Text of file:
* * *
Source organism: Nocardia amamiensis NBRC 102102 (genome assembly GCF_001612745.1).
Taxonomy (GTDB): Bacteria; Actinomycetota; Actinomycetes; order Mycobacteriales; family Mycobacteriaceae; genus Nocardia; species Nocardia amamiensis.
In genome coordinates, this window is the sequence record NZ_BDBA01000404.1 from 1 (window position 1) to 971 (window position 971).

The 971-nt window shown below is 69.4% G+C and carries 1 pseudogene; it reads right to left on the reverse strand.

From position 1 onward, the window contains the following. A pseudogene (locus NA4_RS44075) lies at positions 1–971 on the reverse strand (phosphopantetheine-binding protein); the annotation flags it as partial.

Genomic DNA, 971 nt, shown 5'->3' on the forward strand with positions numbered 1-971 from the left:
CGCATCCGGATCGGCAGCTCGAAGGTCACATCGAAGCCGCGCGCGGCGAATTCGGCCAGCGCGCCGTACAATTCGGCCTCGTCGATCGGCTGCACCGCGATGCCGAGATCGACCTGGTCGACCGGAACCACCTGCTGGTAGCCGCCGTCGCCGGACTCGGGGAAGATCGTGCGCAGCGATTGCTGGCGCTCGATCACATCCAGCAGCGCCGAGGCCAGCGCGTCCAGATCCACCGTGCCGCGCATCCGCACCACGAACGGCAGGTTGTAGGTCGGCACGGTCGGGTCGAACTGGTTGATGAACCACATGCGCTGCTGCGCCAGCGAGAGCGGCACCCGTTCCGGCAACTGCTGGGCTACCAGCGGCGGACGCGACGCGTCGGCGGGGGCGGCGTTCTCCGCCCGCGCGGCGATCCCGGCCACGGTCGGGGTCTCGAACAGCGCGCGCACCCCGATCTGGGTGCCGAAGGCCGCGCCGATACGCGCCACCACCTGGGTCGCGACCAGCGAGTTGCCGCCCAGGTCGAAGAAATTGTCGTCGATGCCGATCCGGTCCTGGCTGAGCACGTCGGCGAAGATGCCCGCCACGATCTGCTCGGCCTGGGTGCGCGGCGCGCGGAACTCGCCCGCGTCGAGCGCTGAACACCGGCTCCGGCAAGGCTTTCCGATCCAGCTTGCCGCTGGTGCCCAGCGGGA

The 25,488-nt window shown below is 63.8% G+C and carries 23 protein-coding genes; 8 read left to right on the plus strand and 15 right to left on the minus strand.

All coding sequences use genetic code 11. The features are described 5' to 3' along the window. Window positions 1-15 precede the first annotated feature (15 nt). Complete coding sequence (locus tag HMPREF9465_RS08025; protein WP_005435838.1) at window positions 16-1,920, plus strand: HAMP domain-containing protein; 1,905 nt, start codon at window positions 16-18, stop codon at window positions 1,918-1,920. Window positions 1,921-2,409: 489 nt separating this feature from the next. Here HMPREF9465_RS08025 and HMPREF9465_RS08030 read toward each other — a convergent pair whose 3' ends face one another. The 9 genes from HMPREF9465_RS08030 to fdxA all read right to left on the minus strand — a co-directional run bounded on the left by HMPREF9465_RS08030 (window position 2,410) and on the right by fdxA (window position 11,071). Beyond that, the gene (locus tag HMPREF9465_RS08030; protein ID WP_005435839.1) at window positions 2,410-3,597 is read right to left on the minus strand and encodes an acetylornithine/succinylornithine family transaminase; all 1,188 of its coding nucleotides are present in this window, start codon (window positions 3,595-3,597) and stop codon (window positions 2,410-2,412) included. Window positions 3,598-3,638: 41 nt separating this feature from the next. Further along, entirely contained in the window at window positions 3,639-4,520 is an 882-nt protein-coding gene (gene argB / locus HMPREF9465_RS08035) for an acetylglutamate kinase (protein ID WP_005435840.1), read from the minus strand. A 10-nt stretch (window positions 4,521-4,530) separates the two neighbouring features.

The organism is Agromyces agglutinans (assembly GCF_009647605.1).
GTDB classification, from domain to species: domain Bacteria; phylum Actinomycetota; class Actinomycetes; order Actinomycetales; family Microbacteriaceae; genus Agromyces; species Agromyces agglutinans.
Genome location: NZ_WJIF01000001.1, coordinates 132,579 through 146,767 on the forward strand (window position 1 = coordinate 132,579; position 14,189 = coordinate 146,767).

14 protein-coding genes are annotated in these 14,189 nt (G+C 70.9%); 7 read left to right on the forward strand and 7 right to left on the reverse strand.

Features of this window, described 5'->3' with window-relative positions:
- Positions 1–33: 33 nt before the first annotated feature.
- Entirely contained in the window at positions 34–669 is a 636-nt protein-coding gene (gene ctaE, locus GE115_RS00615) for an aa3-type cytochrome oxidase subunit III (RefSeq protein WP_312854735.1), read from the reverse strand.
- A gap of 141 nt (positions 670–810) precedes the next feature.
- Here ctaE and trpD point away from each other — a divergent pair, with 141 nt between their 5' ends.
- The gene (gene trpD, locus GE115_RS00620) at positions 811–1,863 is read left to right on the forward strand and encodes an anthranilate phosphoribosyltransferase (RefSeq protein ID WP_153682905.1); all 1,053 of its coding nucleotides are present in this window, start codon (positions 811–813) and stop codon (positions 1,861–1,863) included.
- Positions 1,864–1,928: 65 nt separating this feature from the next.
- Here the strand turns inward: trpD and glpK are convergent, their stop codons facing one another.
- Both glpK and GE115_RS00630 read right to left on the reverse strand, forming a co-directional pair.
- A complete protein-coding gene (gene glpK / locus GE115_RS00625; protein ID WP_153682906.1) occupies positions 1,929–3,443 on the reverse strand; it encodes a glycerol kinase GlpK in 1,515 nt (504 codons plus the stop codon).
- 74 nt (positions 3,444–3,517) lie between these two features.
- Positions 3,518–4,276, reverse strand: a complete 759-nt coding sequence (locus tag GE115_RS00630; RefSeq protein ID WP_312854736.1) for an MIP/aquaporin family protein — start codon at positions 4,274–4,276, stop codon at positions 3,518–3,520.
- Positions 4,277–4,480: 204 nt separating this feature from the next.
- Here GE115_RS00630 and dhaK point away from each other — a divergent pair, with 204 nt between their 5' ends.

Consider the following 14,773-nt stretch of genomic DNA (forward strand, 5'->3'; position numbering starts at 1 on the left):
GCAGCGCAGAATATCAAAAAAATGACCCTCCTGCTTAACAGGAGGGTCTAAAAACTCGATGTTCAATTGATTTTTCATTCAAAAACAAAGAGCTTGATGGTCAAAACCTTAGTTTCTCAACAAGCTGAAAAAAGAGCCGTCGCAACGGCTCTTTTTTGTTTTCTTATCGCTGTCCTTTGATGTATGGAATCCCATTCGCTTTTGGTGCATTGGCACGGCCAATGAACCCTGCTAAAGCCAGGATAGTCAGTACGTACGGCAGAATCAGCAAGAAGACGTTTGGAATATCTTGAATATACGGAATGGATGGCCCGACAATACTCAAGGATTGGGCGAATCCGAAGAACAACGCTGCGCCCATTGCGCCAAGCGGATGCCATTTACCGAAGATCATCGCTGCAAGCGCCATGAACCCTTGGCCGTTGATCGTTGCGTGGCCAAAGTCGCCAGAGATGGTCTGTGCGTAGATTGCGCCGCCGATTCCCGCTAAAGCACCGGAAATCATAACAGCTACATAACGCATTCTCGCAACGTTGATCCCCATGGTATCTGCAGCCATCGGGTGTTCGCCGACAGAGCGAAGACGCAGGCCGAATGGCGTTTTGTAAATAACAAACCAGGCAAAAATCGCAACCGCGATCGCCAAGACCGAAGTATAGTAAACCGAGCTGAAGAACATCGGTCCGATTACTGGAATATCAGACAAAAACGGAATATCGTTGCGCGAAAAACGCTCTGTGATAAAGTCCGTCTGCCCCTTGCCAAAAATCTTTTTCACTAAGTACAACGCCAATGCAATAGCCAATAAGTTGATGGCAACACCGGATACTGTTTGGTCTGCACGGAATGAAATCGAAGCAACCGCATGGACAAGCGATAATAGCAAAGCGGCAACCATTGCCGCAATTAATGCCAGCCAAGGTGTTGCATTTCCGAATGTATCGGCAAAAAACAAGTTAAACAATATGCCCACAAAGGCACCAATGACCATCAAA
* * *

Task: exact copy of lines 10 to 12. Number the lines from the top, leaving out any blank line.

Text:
The organism is Agromyces agglutinans (assembly GCF_009647605.1).
GTDB classification, from domain to species: domain Bacteria; phylum Actinomycetota; class Actinomycetes; order Actinomycetales; family Microbacteriaceae; genus Agromyces; species Agromyces agglutinans.
Genome location: NZ_WJIF01000001.1, coordinates 132,579 through 146,767 on the forward strand (window position 1 = coordinate 132,579; position 14,189 = coordinate 146,767).